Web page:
After a gestation period of nine months, Google Chrome is about to have a baby. The father (Google) has announced that it is gearing up to launch a new open source, lightweight operating system. Aimed initially at the netbook sector, Google is working with the likes of Acer, Hewlett-Packard and Lenovo to bring the system to market in the second half of 2010.
Although the browser market is undeniably dominated by Microsoft and Mozilla, Google Chrome has garnered an estimated 1.74% slice of the pie and is regularly used by over 30 million people around the world. Even though I readily admit to being a Firefox fan, I use Chrome when out and about because of its light footprint on system resources and its speed.
The new OS is going to be about simplicity and compatibility according to Google. Rather than seeing the Internet as a additional service included in a platform, Chrome OS is all about the internet. Most of the user experience is expected to take place on the web, reflecting the (undoubtedly sad) fact that huge numbers of us spend whole lifetimes online. The Chrome OS interface is being designed to be minimalistic and unobtrusive. As with the browser it's also about speed, the plan is for the OS to be fired up and ready to use in mere seconds.
Google Chrome OS will run on both x86 as well as ARM chips and as you'd probably expect, the OS code will be open source (it is in fact being built on top of a Linux kernel) which will give plenty of opportunity for application development. Any web-based application created for the Chrome OS should also work without issue via any standards-based Internet browser on whatever system the user might have.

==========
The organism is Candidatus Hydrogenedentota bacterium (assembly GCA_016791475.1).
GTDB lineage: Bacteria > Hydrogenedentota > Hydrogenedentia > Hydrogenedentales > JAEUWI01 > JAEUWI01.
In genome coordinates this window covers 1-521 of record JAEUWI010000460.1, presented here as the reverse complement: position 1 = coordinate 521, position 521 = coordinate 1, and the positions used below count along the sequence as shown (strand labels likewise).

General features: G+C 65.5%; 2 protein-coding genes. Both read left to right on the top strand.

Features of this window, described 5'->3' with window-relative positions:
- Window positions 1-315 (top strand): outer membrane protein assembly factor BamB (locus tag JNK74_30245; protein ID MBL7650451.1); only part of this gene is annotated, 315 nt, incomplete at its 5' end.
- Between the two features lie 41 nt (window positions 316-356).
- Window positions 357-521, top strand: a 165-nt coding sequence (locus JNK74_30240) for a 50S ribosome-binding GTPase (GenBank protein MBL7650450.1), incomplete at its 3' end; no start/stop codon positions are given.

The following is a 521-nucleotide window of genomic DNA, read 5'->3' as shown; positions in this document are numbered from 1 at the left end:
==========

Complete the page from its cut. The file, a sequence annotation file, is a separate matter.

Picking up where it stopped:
Strength and security are also at the heart of this development. Google has recognized the enormous amount of time and resources that can be eaten away while users try to keep system viruses and malware at bay and ensure their computer is up to date. As with the browser, Google is completely overhauling security architecture with the goal of eliminating all those distracting nasties so users can just sit back and get on it.
Will the new OS deliver on the promises of consistently fast boot up times and instant availability of software, ease of use with minimal interference, enhanced security and peace of mind, file access from wherever you happen to be and a genuine plug and play experience? By all accounts we won't have too long to wait to find out.
Google sees the first wave of the Chrome OS sitting on netbooks and will be actively working with members of the open source community and manufacturers such as Acer, Asus, Hewlett-Packard, Lenovo and Toshiba (amongst others) to bring the first of those to the marketplace in the second half of 2010. PCs and laptops should follow shortly after. Keep your eyes on the Google blog for more updates.
Hopefully Google will learn important lessons from its browser release and be able to deliver a truly safe and secure OS (several exploitable security flaws were in fact discovered after Google threw down a gauntlet and challenged experts to find problems with Chrome). Only time will tell. And in case you're wondering, Google plans to make its operating system free to use. Sweet!
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